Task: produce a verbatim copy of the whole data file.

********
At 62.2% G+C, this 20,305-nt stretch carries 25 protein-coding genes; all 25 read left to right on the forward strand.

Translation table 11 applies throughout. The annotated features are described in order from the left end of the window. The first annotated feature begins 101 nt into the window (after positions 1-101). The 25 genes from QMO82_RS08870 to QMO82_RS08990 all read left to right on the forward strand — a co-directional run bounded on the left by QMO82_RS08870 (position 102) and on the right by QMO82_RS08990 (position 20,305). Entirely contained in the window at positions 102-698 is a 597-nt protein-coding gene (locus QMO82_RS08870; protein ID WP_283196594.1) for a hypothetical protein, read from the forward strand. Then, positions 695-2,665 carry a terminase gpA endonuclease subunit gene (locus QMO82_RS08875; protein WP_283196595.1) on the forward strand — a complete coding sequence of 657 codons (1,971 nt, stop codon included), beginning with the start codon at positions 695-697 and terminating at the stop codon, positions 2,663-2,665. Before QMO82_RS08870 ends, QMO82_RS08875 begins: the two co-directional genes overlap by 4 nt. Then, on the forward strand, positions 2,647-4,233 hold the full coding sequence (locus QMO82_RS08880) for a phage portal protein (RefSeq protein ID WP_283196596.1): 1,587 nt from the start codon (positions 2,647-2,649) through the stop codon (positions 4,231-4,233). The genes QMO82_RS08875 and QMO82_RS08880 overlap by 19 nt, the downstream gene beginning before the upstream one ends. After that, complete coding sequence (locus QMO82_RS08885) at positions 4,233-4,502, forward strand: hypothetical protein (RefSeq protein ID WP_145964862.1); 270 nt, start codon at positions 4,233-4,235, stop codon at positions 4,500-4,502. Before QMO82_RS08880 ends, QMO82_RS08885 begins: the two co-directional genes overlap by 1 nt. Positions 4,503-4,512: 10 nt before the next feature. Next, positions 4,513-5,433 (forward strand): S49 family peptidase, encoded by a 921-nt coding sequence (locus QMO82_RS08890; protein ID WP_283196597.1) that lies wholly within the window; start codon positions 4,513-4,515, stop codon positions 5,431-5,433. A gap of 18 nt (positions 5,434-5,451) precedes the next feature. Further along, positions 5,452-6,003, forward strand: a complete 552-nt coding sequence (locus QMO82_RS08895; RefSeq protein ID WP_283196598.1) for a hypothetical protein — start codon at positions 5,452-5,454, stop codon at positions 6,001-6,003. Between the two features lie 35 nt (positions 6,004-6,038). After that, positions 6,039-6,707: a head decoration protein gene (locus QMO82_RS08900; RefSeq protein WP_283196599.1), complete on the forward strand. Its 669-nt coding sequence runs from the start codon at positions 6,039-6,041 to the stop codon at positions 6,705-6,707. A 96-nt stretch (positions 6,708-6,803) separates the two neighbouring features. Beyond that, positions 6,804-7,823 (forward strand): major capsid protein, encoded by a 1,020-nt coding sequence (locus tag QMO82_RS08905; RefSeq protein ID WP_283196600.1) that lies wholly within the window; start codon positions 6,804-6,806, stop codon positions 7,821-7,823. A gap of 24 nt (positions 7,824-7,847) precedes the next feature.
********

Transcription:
At 62.2% G+C, this 20,305-nt stretch carries 25 protein-coding genes; all 25 read left to right on the forward strand.

Translation table 11 applies throughout. The annotated features are described in order from the left end of the window. The first annotated feature begins 101 nt into the window (after positions 1-101). The 25 genes from QMO82_RS08870 to QMO82_RS08990 all read left to right on the forward strand — a co-directional run bounded on the left by QMO82_RS08870 (position 102) and on the right by QMO82_RS08990 (position 20,305). Entirely contained in the window at positions 102-698 is a 597-nt protein-coding gene (locus QMO82_RS08870; protein ID WP_283196594.1) for a hypothetical protein, read from the forward strand. Then, positions 695-2,665 carry a terminase gpA endonuclease subunit gene (locus QMO82_RS08875; protein WP_283196595.1) on the forward strand — a complete coding sequence of 657 codons (1,971 nt, stop codon included), beginning with the start codon at positions 695-697 and terminating at the stop codon, positions 2,663-2,665. Before QMO82_RS08870 ends, QMO82_RS08875 begins: the two co-directional genes overlap by 4 nt. Then, on the forward strand, positions 2,647-4,233 hold the full coding sequence (locus QMO82_RS08880) for a phage portal protein (RefSeq protein ID WP_283196596.1): 1,587 nt from the start codon (positions 2,647-2,649) through the stop codon (positions 4,231-4,233). The genes QMO82_RS08875 and QMO82_RS08880 overlap by 19 nt, the downstream gene beginning before the upstream one ends. After that, complete coding sequence (locus QMO82_RS08885) at positions 4,233-4,502, forward strand: hypothetical protein (RefSeq protein ID WP_145964862.1); 270 nt, start codon at positions 4,233-4,235, stop codon at positions 4,500-4,502. Before QMO82_RS08880 ends, QMO82_RS08885 begins: the two co-directional genes overlap by 1 nt. Positions 4,503-4,512: 10 nt before the next feature. Next, positions 4,513-5,433 (forward strand): S49 family peptidase, encoded by a 921-nt coding sequence (locus QMO82_RS08890; protein ID WP_283196597.1) that lies wholly within the window; start codon positions 4,513-4,515, stop codon positions 5,431-5,433. A gap of 18 nt (positions 5,434-5,451) precedes the next feature. Further along, positions 5,452-6,003, forward strand: a complete 552-nt coding sequence (locus QMO82_RS08895; RefSeq protein ID WP_283196598.1) for a hypothetical protein — start codon at positions 5,452-5,454, stop codon at positions 6,001-6,003. Between the two features lie 35 nt (positions 6,004-6,038). After that, positions 6,039-6,707: a head decoration protein gene (locus QMO82_RS08900; RefSeq protein WP_283196599.1), complete on the forward strand. Its 669-nt coding sequence runs from the start codon at positions 6,039-6,041 to the stop codon at positions 6,705-6,707. A 96-nt stretch (positions 6,708-6,803) separates the two neighbouring features. Beyond that, positions 6,804-7,823 (forward strand): major capsid protein, encoded by a 1,020-nt coding sequence (locus tag QMO82_RS08905; RefSeq protein ID WP_283196600.1) that lies wholly within the window; start codon positions 6,804-6,806, stop codon positions 7,821-7,823. A gap of 24 nt (positions 7,824-7,847) precedes the next feature.